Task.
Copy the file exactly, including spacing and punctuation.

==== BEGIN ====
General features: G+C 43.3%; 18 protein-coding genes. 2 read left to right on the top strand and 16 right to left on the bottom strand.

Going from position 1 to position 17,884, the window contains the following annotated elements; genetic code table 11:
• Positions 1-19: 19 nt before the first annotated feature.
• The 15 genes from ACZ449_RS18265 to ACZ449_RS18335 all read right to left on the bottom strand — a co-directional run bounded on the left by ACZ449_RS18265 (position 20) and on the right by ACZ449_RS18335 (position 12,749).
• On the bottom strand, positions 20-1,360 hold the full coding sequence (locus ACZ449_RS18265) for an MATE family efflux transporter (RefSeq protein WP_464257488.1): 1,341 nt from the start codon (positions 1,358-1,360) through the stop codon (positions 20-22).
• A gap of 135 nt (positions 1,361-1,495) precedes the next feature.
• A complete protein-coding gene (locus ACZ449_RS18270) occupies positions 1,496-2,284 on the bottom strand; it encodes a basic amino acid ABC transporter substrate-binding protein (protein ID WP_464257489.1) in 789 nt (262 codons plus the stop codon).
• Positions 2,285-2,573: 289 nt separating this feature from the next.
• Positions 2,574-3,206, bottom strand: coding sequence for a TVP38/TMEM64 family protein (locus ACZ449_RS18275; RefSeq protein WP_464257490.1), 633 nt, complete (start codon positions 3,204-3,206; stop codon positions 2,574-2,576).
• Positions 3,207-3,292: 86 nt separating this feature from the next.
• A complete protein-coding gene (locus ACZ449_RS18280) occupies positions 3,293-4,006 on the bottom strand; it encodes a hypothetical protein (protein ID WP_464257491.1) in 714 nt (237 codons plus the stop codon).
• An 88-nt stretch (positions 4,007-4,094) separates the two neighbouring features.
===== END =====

General features: G+C 43.3%; 18 protein-coding genes. 2 read left to right on the top strand and 16 right to left on the bottom strand.

Going from position 1 to position 17,884, the window contains the following annotated elements; genetic code table 11:
• Positions 1-19: 19 nt before the first annotated feature.
• The 15 genes from ACZ449_RS18265 to ACZ449_RS18335 all read right to left on the bottom strand — a co-directional run bounded on the left by ACZ449_RS18265 (position 20) and on the right by ACZ449_RS18335 (position 12,749).
• On the bottom strand, positions 20-1,360 hold the full coding sequence (locus ACZ449_RS18265) for an MATE family efflux transporter (RefSeq protein WP_464257488.1): 1,341 nt from the start codon (positions 1,358-1,360) through the stop codon (positions 20-22).
• A gap of 135 nt (positions 1,361-1,495) precedes the next feature.
• A complete protein-coding gene (locus ACZ449_RS18270) occupies positions 1,496-2,284 on the bottom strand; it encodes a basic amino acid ABC transporter substrate-binding protein (protein ID WP_464257489.1) in 789 nt (262 codons plus the stop codon).
• Positions 2,285-2,573: 289 nt separating this feature from the next.
• Positions 2,574-3,206, bottom strand: coding sequence for a TVP38/TMEM64 family protein (locus ACZ449_RS18275; RefSeq protein WP_464257490.1), 633 nt, complete (start codon positions 3,204-3,206; stop codon positions 2,574-2,576).
• Positions 3,207-3,292: 86 nt separating this feature from the next.
• A complete protein-coding gene (locus ACZ449_RS18280) occupies positions 3,293-4,006 on the bottom strand; it encodes a hypothetical protein (protein ID WP_464257491.1) in 714 nt (237 codons plus the stop codon).
• An 88-nt stretch (positions 4,007-4,094) separates the two neighbouring features.